Alice Rawsthorn

From Wikipedia, the free encyclopedia

Alice Rawsthorn
Occupation(s)Design critic, journalist

Alice Rawsthorn OBE (born 1958 in Manchester)[1] is a British design critic and author. Her books include Design as an Attitude (2018)[2] and Hello World: Where Design Meets Life (2013).[3] She is chair of the board of trustees at the Chisenhale Gallery[4] in London and at The Hepworth Wakefield gallery in Yorkshire.[5] Rawsthorn is a founding member of Writers at Liberty, a group of writers who are committed to supporting the work of the human rights charity Liberty.[6] She was appointed Officer of the Order of the British Empire (OBE) in the 2014 Birthday Honours for services to design and the arts.[7]

Education and career in journalism[edit]

Rawsthorn graduated in art and architectural history[8] from Cambridge University and joined the Thomson Organisation as a graduate trainee on their journalism scheme, moving on to become media editor of Campaign magazine. In 1985, Rawsthorn joined the Financial Times, where she worked as a foreign correspondent in Paris before becoming the FT's architecture and design critic in 2000.[9]

Rawsthorn joined The New York Times in 2006 as design critic of its international edition (then the International Herald Tribune) to write a weekly syndicated column on design.[10] From 2014 to 2017 she wrote the By Design column for Frieze magazine.[11] Those columns were revised and expanded for publication in Design as an Attitude.

Work in the arts[edit]

While at the Financial Times, Rawsthorn became a member of the Design Council and a trustee of the Design Museum. In 2001, she was appointed director of the Design Museum. During this period, the museum launched the Designer of the Year award and mounted the Great Design Quest in collaboration with the BBC. She resigned in February 2006, reportedly over differences concerning the future direction of the museum.[12][13]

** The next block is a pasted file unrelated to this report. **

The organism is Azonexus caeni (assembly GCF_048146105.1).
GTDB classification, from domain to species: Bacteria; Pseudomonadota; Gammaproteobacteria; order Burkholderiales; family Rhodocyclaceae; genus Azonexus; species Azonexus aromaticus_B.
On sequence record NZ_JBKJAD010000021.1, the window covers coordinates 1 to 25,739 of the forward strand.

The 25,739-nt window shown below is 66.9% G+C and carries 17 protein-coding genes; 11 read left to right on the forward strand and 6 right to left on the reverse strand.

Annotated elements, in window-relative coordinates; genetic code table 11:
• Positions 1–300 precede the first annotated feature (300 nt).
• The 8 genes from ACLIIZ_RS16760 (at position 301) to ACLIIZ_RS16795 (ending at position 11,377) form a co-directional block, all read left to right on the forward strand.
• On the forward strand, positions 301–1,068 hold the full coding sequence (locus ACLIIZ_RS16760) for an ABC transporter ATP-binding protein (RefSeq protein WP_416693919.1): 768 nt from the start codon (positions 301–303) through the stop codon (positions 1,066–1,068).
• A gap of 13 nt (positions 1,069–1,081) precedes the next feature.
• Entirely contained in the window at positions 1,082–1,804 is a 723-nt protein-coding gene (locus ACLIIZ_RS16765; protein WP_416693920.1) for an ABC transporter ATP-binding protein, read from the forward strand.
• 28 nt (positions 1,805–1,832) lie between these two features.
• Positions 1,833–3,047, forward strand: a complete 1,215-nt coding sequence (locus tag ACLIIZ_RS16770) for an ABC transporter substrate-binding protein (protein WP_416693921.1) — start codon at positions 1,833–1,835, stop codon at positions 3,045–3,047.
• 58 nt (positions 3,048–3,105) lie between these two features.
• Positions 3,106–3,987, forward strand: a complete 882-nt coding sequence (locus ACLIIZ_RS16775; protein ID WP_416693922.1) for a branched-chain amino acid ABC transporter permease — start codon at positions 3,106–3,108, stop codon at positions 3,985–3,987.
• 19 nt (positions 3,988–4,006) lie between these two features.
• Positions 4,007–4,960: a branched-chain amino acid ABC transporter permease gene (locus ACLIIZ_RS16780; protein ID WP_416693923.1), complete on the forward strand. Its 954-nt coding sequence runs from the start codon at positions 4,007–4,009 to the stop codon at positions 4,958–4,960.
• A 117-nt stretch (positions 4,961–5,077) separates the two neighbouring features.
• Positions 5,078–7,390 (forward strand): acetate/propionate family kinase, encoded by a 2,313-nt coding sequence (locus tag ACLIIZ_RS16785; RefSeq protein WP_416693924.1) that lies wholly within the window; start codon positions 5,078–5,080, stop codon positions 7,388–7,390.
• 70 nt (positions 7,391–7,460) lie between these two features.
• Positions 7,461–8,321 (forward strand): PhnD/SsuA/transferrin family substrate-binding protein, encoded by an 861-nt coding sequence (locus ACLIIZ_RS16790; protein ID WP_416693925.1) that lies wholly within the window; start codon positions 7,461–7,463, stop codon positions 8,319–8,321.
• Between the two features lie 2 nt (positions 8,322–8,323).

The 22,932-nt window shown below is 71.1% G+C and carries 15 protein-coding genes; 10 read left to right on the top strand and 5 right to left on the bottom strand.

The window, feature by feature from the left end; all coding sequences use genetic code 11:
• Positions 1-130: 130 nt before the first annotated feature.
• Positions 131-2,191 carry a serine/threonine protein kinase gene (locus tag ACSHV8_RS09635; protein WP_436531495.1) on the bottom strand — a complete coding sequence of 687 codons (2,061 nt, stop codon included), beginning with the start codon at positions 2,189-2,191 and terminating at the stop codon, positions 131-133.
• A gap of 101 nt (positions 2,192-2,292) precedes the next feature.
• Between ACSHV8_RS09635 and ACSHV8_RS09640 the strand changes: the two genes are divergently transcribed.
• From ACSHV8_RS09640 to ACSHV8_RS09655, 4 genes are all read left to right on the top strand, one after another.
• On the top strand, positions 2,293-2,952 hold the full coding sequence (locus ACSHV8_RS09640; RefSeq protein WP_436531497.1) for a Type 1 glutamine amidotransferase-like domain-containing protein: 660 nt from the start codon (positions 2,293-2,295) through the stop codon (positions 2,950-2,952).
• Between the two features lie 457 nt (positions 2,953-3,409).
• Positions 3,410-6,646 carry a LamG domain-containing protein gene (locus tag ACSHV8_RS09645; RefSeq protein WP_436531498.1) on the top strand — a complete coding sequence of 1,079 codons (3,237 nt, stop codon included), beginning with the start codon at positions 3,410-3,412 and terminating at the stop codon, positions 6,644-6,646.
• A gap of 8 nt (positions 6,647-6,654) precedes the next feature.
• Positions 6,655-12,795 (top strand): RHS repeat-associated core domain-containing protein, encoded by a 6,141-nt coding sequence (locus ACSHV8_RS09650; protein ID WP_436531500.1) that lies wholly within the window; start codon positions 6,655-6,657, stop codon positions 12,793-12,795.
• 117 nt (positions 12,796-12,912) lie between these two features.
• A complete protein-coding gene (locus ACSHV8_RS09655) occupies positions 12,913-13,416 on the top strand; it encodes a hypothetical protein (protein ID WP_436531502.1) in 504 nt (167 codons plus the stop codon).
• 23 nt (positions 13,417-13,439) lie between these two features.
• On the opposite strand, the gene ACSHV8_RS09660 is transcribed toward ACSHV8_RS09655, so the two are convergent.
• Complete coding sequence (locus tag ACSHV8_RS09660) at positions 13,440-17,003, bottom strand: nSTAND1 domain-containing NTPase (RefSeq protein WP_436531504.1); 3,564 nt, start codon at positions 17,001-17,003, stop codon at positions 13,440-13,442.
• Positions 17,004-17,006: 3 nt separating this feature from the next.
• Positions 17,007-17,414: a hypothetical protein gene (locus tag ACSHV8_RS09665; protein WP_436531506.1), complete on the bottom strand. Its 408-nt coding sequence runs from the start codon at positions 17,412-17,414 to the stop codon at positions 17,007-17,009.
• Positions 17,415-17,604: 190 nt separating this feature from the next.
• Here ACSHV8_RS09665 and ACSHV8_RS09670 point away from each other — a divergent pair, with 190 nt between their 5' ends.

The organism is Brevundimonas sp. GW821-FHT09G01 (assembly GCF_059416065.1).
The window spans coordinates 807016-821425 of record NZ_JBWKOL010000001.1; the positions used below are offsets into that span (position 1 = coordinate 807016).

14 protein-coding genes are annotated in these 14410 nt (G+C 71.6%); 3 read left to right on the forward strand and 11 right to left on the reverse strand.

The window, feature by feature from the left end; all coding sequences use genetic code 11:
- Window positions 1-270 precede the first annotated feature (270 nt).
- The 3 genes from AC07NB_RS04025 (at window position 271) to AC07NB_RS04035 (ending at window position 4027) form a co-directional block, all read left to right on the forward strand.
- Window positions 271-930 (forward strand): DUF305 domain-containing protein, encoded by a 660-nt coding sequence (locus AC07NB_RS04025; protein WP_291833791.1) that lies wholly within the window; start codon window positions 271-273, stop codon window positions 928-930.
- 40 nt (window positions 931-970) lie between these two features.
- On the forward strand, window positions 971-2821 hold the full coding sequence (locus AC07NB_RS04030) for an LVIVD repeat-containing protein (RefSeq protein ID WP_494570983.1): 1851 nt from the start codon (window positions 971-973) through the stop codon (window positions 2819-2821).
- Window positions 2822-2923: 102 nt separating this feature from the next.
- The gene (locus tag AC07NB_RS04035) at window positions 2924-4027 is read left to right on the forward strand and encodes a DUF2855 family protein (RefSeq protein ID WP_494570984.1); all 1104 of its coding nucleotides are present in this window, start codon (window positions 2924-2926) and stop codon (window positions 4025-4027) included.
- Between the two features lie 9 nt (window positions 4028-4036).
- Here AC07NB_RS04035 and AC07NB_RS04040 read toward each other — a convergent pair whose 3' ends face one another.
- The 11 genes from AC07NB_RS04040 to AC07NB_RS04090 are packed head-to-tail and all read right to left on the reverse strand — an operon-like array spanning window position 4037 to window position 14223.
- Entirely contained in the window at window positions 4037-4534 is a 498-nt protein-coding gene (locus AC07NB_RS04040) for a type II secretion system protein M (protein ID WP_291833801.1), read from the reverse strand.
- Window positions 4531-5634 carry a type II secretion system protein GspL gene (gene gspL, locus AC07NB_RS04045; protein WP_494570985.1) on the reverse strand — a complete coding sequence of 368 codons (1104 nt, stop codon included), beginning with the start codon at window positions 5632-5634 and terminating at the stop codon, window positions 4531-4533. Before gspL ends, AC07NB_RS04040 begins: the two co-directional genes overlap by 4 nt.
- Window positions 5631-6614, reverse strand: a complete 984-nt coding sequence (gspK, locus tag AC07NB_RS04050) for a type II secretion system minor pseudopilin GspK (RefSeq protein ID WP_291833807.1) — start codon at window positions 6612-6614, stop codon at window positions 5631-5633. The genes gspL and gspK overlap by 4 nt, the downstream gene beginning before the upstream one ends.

Rawsthorn was a trustee of Arts Council England (2007–2013),[14] having previously served for four years as its lead adviser on the visual arts. She was chair of the Turning Point review of contemporary visual arts, which resulted in a record increase in public funding.[15] She has served on many arts juries, including the Turner Prize for contemporary art, the Stirling Prize for architecture,[16] the British Council's selection panel for the Venice Architecture Biennale,[17] the PEN History Book Prize, the Aga Khan Award for Architecture,[18] the Buckminster Fuller Challenge,[19] the BAFTA film and television Awards and the Museum of the Year prize [20] run by the Art Fund. A former chair of the British Council's Design Advisory Group, she was also a member of the British government's advisory panel on the BBC Charter Review.[21]

In 2012, Rawsthorn joined the board of the Chisenhale Gallery in London as chair of the board of trustees[4] and in 2018 was appointed chair of the board of trustees of The Hepworth Wakefield in Yorkshire.[5] In 2019, she was appointed as a member of the Honours committee for Arts and Media.[22]

Between 2015 and 2018, Rawsthorn was chair of the board of trustees of Michael Clark Company, the contemporary dance group, having been a trustee for three years.[23] She was a trustee of the Whitechapel Gallery in London from 1993 until 2018.[24]